As temperatures rise in the 90’s, one might speculate that the Earth is closer to the Sun than during the winter, but vice versa.

The Earth is on July 4, 2022, in Aferion, which is in the farthest circular orbit from the Sun. On January 4, the perihelion will be close to 3.1 million miles.

Aphelion affects our weather, but that’s not what you might think.

The amount of energy that the earth receives from the sun changes by only about 3.5% annually. During the winter, temperatures are cooler as the sun’s rays reach us at more angles and spread their energy over a wider area. When the sun is above, the energy is more concentrated and raises the temperature,

These are the images from the GOES-16 meteorological satellite that WRAL’s stormy weather team uses to compile their daily forecasts, which is easy to see from the Sun’s point of view.

The longer the distance, the slower the Earth’s movement around the Sun during this period is about 1000 m / s (2237 mph) compared to the perihelion in January. This affects the length of the season. Spring and summer last about 93 days, and autumn and winter about 89 days.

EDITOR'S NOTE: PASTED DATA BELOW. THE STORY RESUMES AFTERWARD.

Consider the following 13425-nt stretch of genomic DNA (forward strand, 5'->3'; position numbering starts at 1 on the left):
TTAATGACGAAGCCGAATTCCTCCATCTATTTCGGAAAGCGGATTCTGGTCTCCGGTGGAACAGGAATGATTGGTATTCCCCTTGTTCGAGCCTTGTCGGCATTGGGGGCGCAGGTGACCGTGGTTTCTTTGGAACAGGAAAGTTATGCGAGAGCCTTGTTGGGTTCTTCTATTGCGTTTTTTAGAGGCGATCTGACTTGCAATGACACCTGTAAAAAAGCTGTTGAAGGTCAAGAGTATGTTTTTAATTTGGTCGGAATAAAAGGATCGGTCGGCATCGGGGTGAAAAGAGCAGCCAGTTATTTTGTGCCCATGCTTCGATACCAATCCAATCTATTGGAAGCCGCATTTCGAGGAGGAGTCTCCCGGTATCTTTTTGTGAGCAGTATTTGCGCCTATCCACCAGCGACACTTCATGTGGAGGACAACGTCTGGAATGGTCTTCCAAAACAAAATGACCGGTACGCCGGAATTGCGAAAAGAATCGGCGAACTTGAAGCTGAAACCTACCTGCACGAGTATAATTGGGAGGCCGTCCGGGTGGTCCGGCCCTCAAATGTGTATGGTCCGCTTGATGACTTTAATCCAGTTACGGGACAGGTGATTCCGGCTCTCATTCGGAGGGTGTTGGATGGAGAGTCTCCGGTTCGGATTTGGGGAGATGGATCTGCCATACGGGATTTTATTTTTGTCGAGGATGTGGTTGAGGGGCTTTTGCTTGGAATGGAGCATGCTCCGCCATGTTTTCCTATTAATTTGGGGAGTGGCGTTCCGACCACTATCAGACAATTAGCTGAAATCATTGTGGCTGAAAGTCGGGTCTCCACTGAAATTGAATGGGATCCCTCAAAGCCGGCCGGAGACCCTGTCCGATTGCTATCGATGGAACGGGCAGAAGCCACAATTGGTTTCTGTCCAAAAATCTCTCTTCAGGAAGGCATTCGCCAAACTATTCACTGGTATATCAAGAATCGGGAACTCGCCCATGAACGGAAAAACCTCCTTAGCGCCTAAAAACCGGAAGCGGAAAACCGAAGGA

Perigee of another planet

Astronomers describe the shape of the orbit as the eccentricity, a number between 0 and 1. Zero is a perfect circle, and unless its number reaches 1 (parabola), the planet, moon, or anything else stays in orbit.

The Earth’s eccentricity is 0.017 and Venus is the most circular at 0.007. The eccentricity of Mars is 0.094, which has a great influence on the season. Summer on Mars is 25 days longer than winter, and spring is 52 days longer than autumn.

Martian year season when the red planet orbits the sun

Pluto is the winner with an eccentricity of 0.244. Its orbit is more elliptical than it was actually closer to the Sun than Neptune between 1979 and 1999.

So summer in Australia is hotter, isn’t it?

Even the slightest increase in solar energy that the Earth receives around the perisphere will create a slightly warmer summer in the Southern Hemisphere. The opposite is true here as well.

The Northern Hemisphere has much more sea than the land south of the equator, so it gets about 3.5ºF warmer annually (80% / 20% water / land here in the Northern Hemisphere). This is easier to see if you look at the earth from the poles.

Comparison of land in the northern and southern hemispheres

Water requires considerably more energy to raise its temperature than land. Think about it the next time you step on the hot sand from a cool surf on the beach.

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